In this photo provided by Cheong Wa Dae, President Moon Jae-in pays silent tribute to a late female Air Force noncommissioned officer at a funeral home of Armed Forces Capital Hospital in Seongnam, just south of Seoul, on Sunday. (Cheong Wa Dae)
President Moon Jae-in approved the retirement of South Korea's Air Force chief Thursday, a week after he offered to resign over the suicide of a female service member sexually assaulted by her male colleague.
Moon was quick in accepting the resignation of Air Force Chief of Staff Gen. Lee Seong-yong but waited until the end of an inquiry into whether he is involved in any wrongdoing subject to legal punishment to approve his retirement.
A review by such organizations as the state prosecution service and the Board of Audit and Inspection has confirmed that "There is no procedural problem" with the retirement, Park Soo-hyun, senior presidential secretary for public communication, said during a press briefing.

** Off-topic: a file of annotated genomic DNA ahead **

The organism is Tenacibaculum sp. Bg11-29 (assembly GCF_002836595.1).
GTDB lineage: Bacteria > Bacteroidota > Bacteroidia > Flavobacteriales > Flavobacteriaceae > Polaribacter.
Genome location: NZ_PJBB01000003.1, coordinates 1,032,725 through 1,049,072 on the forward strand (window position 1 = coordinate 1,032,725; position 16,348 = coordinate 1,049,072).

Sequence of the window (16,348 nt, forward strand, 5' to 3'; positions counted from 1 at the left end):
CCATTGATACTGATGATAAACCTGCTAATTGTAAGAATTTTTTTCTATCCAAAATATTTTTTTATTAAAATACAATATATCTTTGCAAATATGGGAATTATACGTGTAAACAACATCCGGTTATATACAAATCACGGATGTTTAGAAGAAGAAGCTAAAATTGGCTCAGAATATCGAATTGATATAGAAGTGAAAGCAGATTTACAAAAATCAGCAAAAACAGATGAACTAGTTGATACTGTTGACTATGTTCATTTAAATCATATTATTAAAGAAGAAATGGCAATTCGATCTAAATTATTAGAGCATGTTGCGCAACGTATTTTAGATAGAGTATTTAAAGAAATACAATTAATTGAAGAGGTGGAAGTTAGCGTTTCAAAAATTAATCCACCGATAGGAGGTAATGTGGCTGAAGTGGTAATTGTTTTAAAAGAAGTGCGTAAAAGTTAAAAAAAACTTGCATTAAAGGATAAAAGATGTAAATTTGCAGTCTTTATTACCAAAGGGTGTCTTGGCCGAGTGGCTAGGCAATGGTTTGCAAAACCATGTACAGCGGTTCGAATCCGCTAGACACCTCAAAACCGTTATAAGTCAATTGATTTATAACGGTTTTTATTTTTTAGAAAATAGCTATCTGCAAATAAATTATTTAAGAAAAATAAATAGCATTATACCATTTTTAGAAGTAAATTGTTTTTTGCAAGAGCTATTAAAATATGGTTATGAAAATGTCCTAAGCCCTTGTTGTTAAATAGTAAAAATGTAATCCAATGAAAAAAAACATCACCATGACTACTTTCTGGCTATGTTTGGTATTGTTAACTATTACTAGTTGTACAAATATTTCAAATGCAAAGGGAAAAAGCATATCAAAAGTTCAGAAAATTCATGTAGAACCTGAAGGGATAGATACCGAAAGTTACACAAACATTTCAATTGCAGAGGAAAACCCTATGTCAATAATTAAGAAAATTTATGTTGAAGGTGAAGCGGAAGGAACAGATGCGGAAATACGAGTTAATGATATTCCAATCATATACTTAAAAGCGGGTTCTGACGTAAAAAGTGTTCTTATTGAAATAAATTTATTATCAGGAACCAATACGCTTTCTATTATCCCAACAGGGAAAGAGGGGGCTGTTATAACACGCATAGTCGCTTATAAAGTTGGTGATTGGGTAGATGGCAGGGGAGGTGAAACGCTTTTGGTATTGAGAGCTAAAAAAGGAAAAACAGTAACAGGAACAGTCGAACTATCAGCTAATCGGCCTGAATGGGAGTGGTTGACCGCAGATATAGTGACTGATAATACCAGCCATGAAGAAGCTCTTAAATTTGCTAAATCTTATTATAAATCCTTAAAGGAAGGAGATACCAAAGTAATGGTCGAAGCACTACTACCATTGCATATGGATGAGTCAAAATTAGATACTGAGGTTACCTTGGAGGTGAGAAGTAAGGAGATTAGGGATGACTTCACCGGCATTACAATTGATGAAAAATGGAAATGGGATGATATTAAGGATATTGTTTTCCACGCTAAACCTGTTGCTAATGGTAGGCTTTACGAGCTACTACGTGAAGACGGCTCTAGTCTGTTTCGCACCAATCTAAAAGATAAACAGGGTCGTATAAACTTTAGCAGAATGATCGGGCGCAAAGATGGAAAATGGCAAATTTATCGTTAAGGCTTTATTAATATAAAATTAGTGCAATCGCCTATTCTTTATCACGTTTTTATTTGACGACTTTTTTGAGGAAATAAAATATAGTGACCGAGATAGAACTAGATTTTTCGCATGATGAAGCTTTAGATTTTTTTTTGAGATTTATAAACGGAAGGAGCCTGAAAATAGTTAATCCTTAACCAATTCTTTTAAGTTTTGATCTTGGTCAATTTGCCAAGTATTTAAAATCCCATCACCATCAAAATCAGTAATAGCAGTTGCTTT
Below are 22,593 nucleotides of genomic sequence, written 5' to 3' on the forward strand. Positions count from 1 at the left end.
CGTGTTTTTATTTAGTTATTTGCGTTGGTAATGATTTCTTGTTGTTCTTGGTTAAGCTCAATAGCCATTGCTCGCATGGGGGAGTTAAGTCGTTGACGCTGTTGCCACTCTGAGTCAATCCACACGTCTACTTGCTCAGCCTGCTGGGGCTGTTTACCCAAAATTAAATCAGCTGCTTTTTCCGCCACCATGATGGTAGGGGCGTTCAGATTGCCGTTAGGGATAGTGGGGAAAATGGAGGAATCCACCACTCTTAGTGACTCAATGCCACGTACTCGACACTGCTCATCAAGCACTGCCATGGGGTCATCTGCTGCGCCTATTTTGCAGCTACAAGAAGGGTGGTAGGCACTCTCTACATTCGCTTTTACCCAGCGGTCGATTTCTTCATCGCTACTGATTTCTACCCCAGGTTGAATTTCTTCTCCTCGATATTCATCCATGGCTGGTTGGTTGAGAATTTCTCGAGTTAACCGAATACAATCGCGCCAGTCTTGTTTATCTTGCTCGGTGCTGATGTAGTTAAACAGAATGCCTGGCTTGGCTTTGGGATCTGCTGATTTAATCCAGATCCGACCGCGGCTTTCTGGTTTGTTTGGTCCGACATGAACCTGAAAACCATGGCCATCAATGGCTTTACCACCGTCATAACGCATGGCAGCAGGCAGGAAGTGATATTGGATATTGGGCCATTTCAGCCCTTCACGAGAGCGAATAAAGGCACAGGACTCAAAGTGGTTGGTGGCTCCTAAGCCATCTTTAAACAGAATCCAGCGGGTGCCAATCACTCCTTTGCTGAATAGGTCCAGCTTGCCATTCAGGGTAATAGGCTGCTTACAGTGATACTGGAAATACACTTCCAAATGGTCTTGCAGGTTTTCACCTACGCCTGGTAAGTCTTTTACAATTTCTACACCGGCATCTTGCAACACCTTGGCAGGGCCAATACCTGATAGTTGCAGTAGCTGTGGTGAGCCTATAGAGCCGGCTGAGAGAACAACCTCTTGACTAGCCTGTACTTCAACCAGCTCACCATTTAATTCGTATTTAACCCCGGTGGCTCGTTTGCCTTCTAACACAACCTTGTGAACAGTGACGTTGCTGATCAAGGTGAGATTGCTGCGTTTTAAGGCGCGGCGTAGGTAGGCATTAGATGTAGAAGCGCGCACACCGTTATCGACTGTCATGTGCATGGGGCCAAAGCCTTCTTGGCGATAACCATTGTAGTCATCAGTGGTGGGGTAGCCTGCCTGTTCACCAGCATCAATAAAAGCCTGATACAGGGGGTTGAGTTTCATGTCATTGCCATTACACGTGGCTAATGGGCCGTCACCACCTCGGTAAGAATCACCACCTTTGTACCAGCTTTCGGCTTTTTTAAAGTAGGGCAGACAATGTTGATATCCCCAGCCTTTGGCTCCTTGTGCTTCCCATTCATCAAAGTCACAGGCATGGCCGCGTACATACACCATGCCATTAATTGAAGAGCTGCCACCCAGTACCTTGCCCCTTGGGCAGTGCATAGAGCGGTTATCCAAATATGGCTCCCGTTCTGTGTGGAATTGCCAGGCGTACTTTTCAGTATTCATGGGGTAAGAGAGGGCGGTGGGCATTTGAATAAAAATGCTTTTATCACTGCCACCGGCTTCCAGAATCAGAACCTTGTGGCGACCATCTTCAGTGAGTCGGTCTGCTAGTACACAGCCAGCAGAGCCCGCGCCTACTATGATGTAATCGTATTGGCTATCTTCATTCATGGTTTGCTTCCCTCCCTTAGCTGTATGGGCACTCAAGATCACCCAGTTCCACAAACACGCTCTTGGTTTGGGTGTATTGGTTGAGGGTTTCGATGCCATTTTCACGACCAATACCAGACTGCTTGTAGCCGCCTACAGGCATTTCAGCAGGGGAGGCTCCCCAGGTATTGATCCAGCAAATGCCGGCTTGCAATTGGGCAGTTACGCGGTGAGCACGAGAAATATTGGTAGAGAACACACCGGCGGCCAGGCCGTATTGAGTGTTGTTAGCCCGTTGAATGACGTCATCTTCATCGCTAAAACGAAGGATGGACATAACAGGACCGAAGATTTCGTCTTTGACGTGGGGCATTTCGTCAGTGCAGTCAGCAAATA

He added that there is no suspicion over his possible involvement in an attempt to cover up the sex assault case.
The victim, a master sergeant, was found dead at her official residence in late May, about three months after suffering unwanted physical touching by a male colleague of the same rank in a car at night. Some of her senior officers allegedly tried to cover up the case and the victim was even reportedly bullied.
Meanwhile, the president appointed Song Ki-choon, professor at the law school of Jeonbuk National University, to lead the Presidential Truth Commission on Death in the Military.
Yoon Sung-wook, who is in charge of economic coordination at the Office for Government Policy Coordination, has been promoted to the post of vice chief of the office. (Yonhap)